J.K. Rowling: 140
E L James: 155
One might easily imagine that the writer of the “Fifty Shades” novels would use almost twice as many adverbs as Hemingway, but it’s nice to see some data.
The case against adverbs is pretty clear: they are often a flabby substitute for more succinct prose. “Hurry” is punchier than “walk quickly”. And lots of adverbs might indicate that the writer hasn’t done a lot of revising and tightening:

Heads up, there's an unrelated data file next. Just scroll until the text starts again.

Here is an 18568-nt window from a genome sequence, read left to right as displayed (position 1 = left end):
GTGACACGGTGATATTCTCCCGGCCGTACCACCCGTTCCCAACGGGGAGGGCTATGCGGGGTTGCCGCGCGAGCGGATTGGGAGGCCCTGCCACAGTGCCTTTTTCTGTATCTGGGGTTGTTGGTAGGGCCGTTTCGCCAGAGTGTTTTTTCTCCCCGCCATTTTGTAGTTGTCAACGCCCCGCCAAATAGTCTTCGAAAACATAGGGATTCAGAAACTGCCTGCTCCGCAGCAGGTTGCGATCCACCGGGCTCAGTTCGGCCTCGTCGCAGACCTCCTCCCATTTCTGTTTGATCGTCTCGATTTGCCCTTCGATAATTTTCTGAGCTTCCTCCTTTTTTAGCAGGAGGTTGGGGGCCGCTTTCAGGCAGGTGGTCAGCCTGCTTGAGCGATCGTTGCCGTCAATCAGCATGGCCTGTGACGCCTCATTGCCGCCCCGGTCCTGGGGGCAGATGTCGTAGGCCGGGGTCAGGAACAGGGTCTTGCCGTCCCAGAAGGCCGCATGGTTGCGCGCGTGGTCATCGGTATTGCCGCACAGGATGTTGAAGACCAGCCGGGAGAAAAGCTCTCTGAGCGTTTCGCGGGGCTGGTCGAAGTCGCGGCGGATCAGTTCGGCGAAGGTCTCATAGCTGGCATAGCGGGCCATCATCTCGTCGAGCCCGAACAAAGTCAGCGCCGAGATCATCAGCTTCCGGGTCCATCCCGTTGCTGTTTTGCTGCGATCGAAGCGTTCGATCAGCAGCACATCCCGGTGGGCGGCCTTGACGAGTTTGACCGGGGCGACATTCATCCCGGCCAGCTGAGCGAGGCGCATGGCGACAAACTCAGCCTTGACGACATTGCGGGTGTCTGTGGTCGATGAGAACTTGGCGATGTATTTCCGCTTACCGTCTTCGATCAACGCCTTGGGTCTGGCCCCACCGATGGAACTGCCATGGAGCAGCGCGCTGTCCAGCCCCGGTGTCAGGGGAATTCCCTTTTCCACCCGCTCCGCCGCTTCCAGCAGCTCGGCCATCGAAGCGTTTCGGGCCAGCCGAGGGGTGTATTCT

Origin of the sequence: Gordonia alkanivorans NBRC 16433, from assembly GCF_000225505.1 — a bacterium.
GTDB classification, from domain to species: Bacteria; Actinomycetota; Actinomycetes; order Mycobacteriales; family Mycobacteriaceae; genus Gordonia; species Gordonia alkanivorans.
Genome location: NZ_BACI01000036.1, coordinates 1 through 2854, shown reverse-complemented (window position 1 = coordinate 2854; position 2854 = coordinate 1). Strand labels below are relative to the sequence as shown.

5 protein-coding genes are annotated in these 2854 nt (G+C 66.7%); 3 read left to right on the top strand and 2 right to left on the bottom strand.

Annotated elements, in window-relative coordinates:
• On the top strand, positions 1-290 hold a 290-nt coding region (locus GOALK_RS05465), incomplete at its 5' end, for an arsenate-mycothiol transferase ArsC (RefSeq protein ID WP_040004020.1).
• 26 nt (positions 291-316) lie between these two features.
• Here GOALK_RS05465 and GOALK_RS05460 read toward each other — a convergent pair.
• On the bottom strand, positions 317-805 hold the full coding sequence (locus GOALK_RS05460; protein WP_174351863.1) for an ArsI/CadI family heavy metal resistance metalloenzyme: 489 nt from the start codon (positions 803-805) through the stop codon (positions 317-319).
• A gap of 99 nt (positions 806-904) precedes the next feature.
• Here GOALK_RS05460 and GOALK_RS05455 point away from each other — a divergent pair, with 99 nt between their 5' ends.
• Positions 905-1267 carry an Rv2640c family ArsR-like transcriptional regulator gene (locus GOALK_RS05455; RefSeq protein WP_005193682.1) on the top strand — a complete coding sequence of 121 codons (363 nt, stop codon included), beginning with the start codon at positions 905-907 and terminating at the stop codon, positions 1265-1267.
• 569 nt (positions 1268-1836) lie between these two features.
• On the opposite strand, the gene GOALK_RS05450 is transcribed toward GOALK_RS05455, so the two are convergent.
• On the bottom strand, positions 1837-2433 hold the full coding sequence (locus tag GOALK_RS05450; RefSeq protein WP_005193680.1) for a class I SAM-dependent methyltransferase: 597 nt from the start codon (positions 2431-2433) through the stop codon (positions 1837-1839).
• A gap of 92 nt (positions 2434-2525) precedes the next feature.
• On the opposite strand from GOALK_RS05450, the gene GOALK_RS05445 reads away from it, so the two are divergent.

The Hemingway book with the highest usage rate for -ly adverbs, True at First Light, was released only after his death and is considered one of his worst works. The same pattern is true for Faulkner and Steinbeck, namely that the most highly praised works have relatively low rates of -ly adverb usage. Among other notable authors surveyed, D.H. Lawrence seems to be the most obvious exception to this regularity.
I often find myself editing out adverbs that I couldn’t seem to avoid in my first draft.
While I’m sort of on the subject, I enjoyed the rather strange novel Adverbs by Daniel Handler (who was much more successful with his Lemony Snicket novels).